you have any problems finding an existing mask, contact your MMT
instrument scientist.

Adding spectrophotometric standards to your catalog

If you need standards for flux calibration or telluric correction, put
a note in the comments field of your object. If you’re especially
concerned about tellurics you may want to note that so we know to take
the standard reasonably close. You can add standard stars to your
catalog. This is especially helpful if you are using a
grating/wavelength combination different from the typical G270/6500 A.

Add your standard stars as priority 3 so the queue scheduler doesn’t
try to schedule them as normal observations. You must update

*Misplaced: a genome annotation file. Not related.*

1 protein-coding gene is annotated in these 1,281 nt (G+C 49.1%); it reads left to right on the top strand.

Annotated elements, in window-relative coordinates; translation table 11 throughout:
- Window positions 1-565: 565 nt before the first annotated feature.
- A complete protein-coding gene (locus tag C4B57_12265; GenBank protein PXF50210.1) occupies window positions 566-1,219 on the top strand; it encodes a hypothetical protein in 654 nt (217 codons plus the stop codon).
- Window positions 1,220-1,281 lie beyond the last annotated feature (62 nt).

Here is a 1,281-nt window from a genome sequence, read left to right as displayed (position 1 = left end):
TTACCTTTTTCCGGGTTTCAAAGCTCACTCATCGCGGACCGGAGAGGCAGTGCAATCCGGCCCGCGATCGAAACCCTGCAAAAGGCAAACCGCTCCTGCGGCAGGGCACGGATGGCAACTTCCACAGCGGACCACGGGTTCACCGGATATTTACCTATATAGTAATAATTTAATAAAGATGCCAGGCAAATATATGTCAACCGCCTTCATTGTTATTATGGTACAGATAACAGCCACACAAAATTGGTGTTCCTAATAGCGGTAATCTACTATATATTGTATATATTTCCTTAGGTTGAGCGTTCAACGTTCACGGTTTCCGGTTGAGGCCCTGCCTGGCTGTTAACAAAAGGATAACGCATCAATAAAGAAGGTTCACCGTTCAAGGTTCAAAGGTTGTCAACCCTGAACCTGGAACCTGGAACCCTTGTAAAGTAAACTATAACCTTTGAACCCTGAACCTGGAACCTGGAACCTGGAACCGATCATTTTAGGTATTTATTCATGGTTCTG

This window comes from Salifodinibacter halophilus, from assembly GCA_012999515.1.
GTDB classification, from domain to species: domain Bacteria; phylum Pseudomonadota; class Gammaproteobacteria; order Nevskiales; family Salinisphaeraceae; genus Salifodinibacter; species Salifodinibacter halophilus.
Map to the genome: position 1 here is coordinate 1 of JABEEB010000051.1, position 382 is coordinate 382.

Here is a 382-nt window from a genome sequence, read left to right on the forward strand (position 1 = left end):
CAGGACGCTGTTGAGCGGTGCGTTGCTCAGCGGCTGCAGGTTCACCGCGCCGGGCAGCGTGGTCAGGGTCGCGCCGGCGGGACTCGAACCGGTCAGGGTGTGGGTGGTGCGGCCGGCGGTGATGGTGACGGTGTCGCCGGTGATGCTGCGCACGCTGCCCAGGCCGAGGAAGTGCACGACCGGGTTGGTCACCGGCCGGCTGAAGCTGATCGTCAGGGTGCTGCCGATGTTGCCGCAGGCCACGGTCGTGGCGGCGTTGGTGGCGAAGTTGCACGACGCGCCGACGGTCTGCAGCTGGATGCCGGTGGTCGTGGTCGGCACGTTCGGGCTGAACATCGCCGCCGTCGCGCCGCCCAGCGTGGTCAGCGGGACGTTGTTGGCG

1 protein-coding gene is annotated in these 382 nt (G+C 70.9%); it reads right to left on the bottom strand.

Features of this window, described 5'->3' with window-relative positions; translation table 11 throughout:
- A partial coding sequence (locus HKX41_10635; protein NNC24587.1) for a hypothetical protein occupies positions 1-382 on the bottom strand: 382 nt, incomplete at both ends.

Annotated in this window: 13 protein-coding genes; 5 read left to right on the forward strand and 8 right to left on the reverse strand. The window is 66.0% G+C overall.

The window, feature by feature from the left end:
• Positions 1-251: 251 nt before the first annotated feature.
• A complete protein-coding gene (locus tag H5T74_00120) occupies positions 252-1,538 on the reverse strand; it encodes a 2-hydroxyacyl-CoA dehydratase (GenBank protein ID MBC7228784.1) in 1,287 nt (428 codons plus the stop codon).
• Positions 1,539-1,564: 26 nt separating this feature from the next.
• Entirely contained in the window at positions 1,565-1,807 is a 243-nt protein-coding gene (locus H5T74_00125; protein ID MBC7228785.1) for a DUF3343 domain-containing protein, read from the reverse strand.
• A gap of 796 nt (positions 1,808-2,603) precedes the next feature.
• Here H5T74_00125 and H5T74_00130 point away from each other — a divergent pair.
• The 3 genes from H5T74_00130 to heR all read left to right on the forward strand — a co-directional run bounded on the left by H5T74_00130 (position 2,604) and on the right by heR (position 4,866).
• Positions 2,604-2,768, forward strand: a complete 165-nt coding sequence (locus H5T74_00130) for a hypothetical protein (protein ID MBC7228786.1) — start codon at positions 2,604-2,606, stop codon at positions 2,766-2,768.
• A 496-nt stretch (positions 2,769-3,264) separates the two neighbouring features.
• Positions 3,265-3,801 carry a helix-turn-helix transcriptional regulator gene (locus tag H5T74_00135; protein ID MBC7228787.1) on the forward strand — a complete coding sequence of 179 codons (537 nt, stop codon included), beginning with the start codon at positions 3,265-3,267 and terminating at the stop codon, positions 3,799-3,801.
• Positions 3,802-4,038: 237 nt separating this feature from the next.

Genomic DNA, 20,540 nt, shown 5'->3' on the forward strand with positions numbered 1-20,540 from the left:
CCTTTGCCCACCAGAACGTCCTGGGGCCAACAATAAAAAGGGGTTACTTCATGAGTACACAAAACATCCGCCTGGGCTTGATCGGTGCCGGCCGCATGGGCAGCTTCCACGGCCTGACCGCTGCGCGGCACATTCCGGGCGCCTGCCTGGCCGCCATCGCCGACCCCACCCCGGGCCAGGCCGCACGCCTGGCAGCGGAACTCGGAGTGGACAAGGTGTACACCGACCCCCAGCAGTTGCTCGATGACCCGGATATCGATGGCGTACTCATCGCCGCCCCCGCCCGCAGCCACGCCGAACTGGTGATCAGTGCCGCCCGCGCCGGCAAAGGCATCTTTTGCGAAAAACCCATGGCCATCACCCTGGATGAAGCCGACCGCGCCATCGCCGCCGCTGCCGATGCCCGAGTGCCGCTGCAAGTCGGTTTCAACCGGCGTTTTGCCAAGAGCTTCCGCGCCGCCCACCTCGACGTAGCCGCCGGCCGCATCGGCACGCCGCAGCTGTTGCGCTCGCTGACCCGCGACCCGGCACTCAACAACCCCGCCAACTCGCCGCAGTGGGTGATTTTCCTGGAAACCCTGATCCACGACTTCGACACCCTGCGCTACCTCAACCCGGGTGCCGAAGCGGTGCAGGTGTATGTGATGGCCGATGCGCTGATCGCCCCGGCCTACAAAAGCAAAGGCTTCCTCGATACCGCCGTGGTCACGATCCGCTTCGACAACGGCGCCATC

standard star coordinates to the current epoch using Gaia
. Many
standard stars are white dwarfs with high proper motions, and many
popular lists of standards are horribly out of date. The best way to add
standards to your catalog is to update their RA/Dec coordinates to the current
epoch (eg 2021.8), enter this RA/Dec and zero for the proper motions, and set
the epoch/equinox field to “2000” (because the MMT mount code will interpret
this as equinox J2000). For more information see the MMT spectro standards page.

Spectrophotometric standards for current or past observations

We frequently take standard stars during a run as general observatory
calibrations. These are most commonly in the G270/6500 setting but
others can be done. These observations are taken in an observatory
(director’s time) catalog, not charged to an individual program. So